Use this URL to cite or link to this record in EThOS: http://ethos.bl.uk/OrderDetails.do?uin=uk.bl.ethos.498734
Title: Unlikely citizens? : the manufacturers of Sèvres porcelain and the French Revolution
Author: Richardson, Emily Jane
ISNI:       0000 0004 0203 9267
Awarding Body: University of London
Current Institution: University College London (University of London)
Date of Award: 2007
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Abstract:
This thesis aims to reintegrates the history of the manufactory of Sevres porcelain with that of the French Revolution, in the hope of better understanding them both. Realistically the two cannot be detached, though accounts of this decade in the manufactory's existence often belie this by omitting the events of the period from their narrative. Yet the revolution did not happen at arms-length from the manufactory but in and around it and, as I will argue, the Sevrian's relationship with events was two-way, involved and dynamic. Thus as well as exploring the impact that the revolution had on the manufactory (precipitating the collapse of the luxury industries and prompting the emigration of their primarily aristocratic clientele), I will examine the strategies deployed by Sevres' administration to cope with and adapt to changed circumstances. I will also argue that, despite their pedigree as employees of a manufacture royale, Sevres' workforce met the challenges of the period pro-actively, embracing the revolution in words and actions that will be analysed here. Sevres' production of (and the market for) revolutionary porcelain will also be discussed at length. Yet all this precludes that the manufactory survived in the first place, which could not have been assumed. Aside from the financial difficulties the revolution caused them, the intensely hostile climate to all things regal, all things luxurious and privileged could presuppose their swift demise. As such, the manufactory's negotiation of the period is remarkable, and their continued existence under a regime that publicly aspired to Spartan values and aesthetics not untouched by paradox. Why revolutionary governments representing values diametrically opposed to those embodied by Sevres nevertheless exempted it from annihilation will be questioned. Similarly, the reasons they subsequently supported the manufactory, whose products maintained many of their trademark characteristics and were of little practical use to them, will be investigated.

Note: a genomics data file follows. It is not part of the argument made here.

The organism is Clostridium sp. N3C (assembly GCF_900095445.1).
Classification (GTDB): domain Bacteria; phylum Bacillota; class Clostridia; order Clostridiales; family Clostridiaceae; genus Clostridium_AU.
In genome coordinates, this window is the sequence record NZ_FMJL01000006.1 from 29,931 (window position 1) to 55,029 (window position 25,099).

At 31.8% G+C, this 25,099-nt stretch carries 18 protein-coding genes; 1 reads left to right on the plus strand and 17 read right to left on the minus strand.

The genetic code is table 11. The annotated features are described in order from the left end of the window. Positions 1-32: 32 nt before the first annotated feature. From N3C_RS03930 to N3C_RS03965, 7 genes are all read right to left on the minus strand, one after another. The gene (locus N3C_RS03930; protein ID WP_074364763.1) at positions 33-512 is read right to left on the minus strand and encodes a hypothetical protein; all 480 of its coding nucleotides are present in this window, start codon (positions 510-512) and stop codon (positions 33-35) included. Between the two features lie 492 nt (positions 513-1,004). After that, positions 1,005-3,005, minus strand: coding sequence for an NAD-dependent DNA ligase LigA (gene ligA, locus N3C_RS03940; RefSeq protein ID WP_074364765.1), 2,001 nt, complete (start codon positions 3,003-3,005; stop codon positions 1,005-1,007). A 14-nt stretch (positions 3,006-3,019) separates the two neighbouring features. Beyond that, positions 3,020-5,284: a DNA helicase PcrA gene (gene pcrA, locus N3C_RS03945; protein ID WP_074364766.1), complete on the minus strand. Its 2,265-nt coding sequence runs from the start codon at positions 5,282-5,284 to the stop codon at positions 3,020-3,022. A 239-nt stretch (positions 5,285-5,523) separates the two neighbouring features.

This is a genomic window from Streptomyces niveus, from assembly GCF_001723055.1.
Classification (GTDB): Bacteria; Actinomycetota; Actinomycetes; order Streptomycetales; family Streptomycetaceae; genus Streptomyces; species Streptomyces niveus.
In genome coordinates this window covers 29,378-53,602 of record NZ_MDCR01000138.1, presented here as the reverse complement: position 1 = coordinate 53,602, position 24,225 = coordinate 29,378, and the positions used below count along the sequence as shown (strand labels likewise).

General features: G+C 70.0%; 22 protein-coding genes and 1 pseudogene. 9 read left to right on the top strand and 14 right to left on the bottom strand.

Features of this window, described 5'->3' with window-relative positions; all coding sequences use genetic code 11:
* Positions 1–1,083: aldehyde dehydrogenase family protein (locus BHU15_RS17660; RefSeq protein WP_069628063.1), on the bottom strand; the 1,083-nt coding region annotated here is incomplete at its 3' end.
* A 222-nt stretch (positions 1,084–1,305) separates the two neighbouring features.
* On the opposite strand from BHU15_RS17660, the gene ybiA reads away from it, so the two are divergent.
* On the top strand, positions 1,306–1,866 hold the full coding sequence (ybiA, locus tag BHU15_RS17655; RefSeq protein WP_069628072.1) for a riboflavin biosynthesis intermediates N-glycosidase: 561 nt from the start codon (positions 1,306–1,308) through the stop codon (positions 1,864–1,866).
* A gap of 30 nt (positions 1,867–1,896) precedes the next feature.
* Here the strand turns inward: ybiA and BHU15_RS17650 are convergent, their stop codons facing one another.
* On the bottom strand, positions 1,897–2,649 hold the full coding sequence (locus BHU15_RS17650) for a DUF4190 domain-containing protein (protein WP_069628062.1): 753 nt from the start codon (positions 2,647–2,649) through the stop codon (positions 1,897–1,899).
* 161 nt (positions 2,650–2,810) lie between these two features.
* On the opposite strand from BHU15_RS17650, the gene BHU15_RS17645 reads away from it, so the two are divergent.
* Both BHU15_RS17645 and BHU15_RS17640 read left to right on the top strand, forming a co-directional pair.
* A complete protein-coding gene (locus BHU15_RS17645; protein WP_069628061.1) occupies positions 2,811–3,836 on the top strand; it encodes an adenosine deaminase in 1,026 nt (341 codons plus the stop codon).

Supervisor: Not available Sponsor: Not available
Qualification Name: Thesis (Ph.D.) Qualification Level: Doctoral
EThOS ID: uk.bl.ethos.498734  DOI: Not available
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